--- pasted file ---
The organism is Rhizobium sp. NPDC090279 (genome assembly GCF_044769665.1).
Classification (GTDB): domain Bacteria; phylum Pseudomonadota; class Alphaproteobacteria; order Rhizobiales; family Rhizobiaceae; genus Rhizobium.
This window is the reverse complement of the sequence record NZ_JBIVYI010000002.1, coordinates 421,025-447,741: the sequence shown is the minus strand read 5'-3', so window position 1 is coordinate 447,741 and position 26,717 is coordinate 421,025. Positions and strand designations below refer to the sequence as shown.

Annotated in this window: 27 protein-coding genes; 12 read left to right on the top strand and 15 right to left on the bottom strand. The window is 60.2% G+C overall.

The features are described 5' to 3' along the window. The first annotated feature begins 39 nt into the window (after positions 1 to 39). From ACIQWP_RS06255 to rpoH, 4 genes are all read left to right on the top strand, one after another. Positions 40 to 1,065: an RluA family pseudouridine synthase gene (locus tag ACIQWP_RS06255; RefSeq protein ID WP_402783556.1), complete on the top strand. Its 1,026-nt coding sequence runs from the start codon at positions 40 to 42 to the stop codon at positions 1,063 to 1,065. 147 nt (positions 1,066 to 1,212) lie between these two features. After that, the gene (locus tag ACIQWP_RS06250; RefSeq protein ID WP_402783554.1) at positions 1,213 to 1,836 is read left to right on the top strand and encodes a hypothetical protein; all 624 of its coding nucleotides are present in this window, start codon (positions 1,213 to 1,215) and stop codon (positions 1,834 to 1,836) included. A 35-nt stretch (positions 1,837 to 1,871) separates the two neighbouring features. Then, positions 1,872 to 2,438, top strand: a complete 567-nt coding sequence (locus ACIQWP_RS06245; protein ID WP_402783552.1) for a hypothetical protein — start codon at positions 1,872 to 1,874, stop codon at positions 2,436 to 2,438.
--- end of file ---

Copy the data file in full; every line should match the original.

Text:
The organism is Rhizobium sp. NPDC090279 (genome assembly GCF_044769665.1).
Classification (GTDB): domain Bacteria; phylum Pseudomonadota; class Alphaproteobacteria; order Rhizobiales; family Rhizobiaceae; genus Rhizobium.
This window is the reverse complement of the sequence record NZ_JBIVYI010000002.1, coordinates 421,025-447,741: the sequence shown is the minus strand read 5'-3', so window position 1 is coordinate 447,741 and position 26,717 is coordinate 421,025. Positions and strand designations below refer to the sequence as shown.

Annotated in this window: 27 protein-coding genes; 12 read left to right on the top strand and 15 right to left on the bottom strand. The window is 60.2% G+C overall.

The features are described 5' to 3' along the window. The first annotated feature begins 39 nt into the window (after positions 1 to 39). From ACIQWP_RS06255 to rpoH, 4 genes are all read left to right on the top strand, one after another. Positions 40 to 1,065: an RluA family pseudouridine synthase gene (locus tag ACIQWP_RS06255; RefSeq protein ID WP_402783556.1), complete on the top strand. Its 1,026-nt coding sequence runs from the start codon at positions 40 to 42 to the stop codon at positions 1,063 to 1,065. 147 nt (positions 1,066 to 1,212) lie between these two features. After that, the gene (locus tag ACIQWP_RS06250; RefSeq protein ID WP_402783554.1) at positions 1,213 to 1,836 is read left to right on the top strand and encodes a hypothetical protein; all 624 of its coding nucleotides are present in this window, start codon (positions 1,213 to 1,215) and stop codon (positions 1,834 to 1,836) included. A 35-nt stretch (positions 1,837 to 1,871) separates the two neighbouring features. Then, positions 1,872 to 2,438, top strand: a complete 567-nt coding sequence (locus ACIQWP_RS06245; protein ID WP_402783552.1) for a hypothetical protein — start codon at positions 1,872 to 1,874, stop codon at positions 2,436 to 2,438.